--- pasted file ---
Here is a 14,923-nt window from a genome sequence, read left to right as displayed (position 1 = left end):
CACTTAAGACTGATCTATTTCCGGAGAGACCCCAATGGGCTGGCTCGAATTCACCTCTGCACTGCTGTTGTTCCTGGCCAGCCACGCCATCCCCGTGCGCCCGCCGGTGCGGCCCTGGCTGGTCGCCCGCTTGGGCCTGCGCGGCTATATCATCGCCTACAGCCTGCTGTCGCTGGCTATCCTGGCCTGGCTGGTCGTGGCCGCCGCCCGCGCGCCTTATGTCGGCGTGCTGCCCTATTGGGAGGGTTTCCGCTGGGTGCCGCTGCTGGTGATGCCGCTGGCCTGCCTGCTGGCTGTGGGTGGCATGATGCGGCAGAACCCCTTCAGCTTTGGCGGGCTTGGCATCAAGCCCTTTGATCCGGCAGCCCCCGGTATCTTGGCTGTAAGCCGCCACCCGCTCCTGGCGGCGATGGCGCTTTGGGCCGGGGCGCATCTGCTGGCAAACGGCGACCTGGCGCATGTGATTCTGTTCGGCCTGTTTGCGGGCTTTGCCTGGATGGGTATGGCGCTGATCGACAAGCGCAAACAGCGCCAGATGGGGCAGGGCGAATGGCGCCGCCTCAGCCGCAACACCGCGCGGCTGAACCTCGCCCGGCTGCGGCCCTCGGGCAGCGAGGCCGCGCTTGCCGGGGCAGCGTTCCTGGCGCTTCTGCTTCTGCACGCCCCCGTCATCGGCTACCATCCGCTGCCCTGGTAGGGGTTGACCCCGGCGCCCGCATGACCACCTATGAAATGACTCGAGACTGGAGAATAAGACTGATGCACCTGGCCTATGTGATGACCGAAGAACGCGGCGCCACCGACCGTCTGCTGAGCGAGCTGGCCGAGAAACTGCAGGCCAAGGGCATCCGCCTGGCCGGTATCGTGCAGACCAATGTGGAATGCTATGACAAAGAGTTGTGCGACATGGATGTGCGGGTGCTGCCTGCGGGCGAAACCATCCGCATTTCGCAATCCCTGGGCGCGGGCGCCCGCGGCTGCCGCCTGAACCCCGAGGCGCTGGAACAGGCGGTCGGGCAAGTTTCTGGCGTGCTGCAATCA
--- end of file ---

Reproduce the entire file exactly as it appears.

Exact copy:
Here is a 14,923-nt window from a genome sequence, read left to right as displayed (position 1 = left end):
CACTTAAGACTGATCTATTTCCGGAGAGACCCCAATGGGCTGGCTCGAATTCACCTCTGCACTGCTGTTGTTCCTGGCCAGCCACGCCATCCCCGTGCGCCCGCCGGTGCGGCCCTGGCTGGTCGCCCGCTTGGGCCTGCGCGGCTATATCATCGCCTACAGCCTGCTGTCGCTGGCTATCCTGGCCTGGCTGGTCGTGGCCGCCGCCCGCGCGCCTTATGTCGGCGTGCTGCCCTATTGGGAGGGTTTCCGCTGGGTGCCGCTGCTGGTGATGCCGCTGGCCTGCCTGCTGGCTGTGGGTGGCATGATGCGGCAGAACCCCTTCAGCTTTGGCGGGCTTGGCATCAAGCCCTTTGATCCGGCAGCCCCCGGTATCTTGGCTGTAAGCCGCCACCCGCTCCTGGCGGCGATGGCGCTTTGGGCCGGGGCGCATCTGCTGGCAAACGGCGACCTGGCGCATGTGATTCTGTTCGGCCTGTTTGCGGGCTTTGCCTGGATGGGTATGGCGCTGATCGACAAGCGCAAACAGCGCCAGATGGGGCAGGGCGAATGGCGCCGCCTCAGCCGCAACACCGCGCGGCTGAACCTCGCCCGGCTGCGGCCCTCGGGCAGCGAGGCCGCGCTTGCCGGGGCAGCGTTCCTGGCGCTTCTGCTTCTGCACGCCCCCGTCATCGGCTACCATCCGCTGCCCTGGTAGGGGTTGACCCCGGCGCCCGCATGACCACCTATGAAATGACTCGAGACTGGAGAATAAGACTGATGCACCTGGCCTATGTGATGACCGAAGAACGCGGCGCCACCGACCGTCTGCTGAGCGAGCTGGCCGAGAAACTGCAGGCCAAGGGCATCCGCCTGGCCGGTATCGTGCAGACCAATGTGGAATGCTATGACAAAGAGTTGTGCGACATGGATGTGCGGGTGCTGCCTGCGGGCGAAACCATCCGCATTTCGCAATCCCTGGGCGCGGGCGCCCGCGGCTGCCGCCTGAACCCCGAGGCGCTGGAACAGGCGGTCGGGCAAGTTTCTGGCGTGCTGCAATCA